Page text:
Most computers manipulate binary data, but it is difficult for humans to work with a large number of digits for even a relatively small binary number. Although most humans are familiar with the base 10 system, it is much easier to map binary to hexadecimal than to decimal because each hexadecimal digit maps to a whole number of bits (410). This example converts 11112 to base ten. Since each in a binary numeral can contain either a 1 or a 0, its value may be easily determined by its position from the right: * 00012 = 110 * 00102 = 210 * 01002 = 410 * 10002 = 810 Therefore: With little practice, mapping 11112 to F16 in one step becomes easy: see table in . The advantage of using hexadecimal rather than decimal increases rapidly with the size of the number. When the number becomes large, conversion to decimal is very tedious. However, when mapping to hexadecimal, it is trivial to regard the binary string as 4-digit groups and map each to a single hexadecimal digit. This example shows the conversion of a binary number to decimal, mapping each digit to the decimal value, and adding the results. Compare this to the conversion to hexadecimal, where each group of four digits can be considered independently, and converted directly: The conversion from hexadecimal to binary is equally direct.


Other simple conversions

Although (base 4) is little used, it can easily be converted to and from hexadecimal or binary. Each hexadecimal digit corresponds to a pair of quaternary digits and each quaternary digit corresponds to a pair of binary digits. In the above example 5 E B 5 216 = 11 32 23 11 024. The (base 8) system can also be converted with relative ease, although not quite as trivially as with bases 2 and 4. Each octal digit corresponds to three binary digits, rather than four. Therefore, we can convert between octal and hexadecimal via an intermediate conversion to binary followed by regrouping the binary digits in groups of either three or four.


Division-remainder in source base

As with all bases there is a simple for converting a representation of a number to hexadecimal by doing integer division and remainder operations in the source base. In theory, this is possible from any base, but for most humans only decimal and for most computers only binary (which can be converted by far more efficient methods) can be easily handled with this method. Let d be the number to represent in hexadecimal, and the series hihi−1...h2h1 be the hexadecimal digits representing the number. # i ← 1 # hi ← d mod 16 # d ← (d − hi) / 16 # If d = 0 (return series hi) else increment i and go to step 2 "16" may be replaced with any other base that may be desired. The following is a implementation of the above algorithm for converting any number to a hexadecimal in String representation. Its purpose is to illustrate the above algorithm. To work with data seriously, however, it is much more advisable to work with . function toHex(d) function toChar(n)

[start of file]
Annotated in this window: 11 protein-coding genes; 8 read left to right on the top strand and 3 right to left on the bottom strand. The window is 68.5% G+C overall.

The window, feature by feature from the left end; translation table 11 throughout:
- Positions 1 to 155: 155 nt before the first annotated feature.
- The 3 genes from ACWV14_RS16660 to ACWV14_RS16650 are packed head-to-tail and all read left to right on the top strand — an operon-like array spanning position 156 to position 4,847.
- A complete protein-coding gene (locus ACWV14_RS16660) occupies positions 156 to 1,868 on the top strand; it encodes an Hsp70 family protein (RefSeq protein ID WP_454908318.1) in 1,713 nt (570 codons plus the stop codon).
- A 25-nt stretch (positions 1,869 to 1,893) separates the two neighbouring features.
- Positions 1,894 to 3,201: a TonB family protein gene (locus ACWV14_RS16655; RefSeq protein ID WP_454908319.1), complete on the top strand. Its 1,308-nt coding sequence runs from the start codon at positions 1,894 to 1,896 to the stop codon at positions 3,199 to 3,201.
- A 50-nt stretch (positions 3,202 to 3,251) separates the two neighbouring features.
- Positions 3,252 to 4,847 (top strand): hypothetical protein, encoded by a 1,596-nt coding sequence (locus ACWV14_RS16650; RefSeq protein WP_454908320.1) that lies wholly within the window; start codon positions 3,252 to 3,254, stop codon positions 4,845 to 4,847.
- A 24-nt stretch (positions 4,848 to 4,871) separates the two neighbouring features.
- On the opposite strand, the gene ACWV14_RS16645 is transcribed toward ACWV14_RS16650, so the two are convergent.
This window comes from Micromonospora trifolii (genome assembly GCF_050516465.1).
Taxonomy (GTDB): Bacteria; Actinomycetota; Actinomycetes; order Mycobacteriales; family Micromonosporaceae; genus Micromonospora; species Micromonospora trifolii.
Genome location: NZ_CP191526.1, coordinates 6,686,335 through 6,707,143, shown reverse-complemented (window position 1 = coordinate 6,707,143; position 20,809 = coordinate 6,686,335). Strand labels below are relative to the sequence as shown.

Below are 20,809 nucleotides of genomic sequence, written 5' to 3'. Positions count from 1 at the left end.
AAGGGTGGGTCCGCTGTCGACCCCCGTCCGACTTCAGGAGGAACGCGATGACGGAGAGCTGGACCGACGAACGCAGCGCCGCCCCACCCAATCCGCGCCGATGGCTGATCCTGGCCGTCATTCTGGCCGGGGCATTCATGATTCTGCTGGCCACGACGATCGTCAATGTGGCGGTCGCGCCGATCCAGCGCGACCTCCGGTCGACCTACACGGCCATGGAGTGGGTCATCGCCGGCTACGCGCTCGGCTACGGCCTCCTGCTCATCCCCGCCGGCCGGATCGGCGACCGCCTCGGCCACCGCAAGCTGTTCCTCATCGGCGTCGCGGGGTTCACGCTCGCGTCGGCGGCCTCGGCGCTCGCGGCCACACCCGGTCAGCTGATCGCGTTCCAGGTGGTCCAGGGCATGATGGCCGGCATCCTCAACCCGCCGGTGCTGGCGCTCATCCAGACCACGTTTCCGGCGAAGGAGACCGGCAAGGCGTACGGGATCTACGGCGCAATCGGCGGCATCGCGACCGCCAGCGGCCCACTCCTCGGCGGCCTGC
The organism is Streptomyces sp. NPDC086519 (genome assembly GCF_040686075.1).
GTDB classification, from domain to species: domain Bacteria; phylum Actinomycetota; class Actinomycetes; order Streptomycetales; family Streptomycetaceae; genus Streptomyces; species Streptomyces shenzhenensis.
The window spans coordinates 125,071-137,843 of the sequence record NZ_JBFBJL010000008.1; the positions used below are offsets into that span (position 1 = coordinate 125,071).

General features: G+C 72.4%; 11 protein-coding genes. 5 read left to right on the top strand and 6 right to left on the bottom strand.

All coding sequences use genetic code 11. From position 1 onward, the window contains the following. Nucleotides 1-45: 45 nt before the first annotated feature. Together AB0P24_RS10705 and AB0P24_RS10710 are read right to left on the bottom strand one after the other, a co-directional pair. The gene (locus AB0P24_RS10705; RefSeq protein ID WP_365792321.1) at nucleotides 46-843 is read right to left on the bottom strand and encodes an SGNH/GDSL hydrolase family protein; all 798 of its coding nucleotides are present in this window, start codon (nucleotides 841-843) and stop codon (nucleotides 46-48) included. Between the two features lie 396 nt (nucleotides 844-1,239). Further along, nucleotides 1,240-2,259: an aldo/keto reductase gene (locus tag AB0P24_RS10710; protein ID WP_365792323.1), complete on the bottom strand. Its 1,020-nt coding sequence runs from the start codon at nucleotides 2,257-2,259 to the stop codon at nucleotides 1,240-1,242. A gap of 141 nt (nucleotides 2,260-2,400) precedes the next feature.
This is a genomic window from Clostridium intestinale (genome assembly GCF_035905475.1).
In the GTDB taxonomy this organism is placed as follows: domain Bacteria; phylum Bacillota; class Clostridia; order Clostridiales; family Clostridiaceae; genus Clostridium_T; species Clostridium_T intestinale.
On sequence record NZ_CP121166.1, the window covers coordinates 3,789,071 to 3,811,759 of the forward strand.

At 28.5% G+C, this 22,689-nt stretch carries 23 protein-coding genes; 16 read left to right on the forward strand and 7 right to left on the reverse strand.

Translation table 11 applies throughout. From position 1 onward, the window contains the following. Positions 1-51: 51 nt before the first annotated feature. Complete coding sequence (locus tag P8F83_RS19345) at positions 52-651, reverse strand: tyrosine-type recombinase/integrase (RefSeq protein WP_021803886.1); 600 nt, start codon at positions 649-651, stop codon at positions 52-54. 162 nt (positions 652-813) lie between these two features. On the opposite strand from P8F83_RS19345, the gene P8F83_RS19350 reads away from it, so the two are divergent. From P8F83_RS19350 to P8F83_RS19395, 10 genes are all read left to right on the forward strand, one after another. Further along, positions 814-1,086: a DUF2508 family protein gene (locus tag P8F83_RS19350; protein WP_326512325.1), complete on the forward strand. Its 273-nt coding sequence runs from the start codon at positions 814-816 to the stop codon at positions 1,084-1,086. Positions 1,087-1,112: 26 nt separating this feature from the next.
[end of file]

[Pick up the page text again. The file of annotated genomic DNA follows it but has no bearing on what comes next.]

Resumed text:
Conversion through addition and multiplication

It is also possible to make the conversion by assigning each place in the source base the hexadecimal representation of its place value — before carrying out multiplication and addition to get the final representation. For example, to convert the number B3AD to decimal, one can split the hexadecimal number into its digits: B (1110), 3 (310), A (1010) and D (1310), and then get the final result by multiplying each decimal representation by 16''p'' (''p'' being the corresponding hex digit position, counting from right to left, beginning with 0). In this case, we have that: which is 45997 in base 10.


Tools for conversion

Many computer systems provide a calculator utility capable of performing conversions between the various radices frequently including hexadecimal. In , the utility can be set to Scientific mode (called Programmer mode in some versions), which allows conversions between radix 16 (hexadecimal), 10 (decimal), 8 () and 2 (), the bases most commonly used by programmers. In Scientific Mode, the on-screen includes the hexadecimal digits A through F, which are active when "Hex" is selected. In hex mode, however, the Windows Calculator supports only integers.


Elementary arithmetic

Elementary operations such addition, subtraction, multiplication and division can be carried out indirectly through conversion to an alternate , such as the commonly-used decimal system or the binary system where each hex digit corresponds to four binary digits. Alternatively, one can also perform elementary operations directly within the hex system itself — by relying on its addition/multiplication tables and its corresponding standard algorithms such as and the traditional subtraction algorithm.


Real numbers


Rational numbers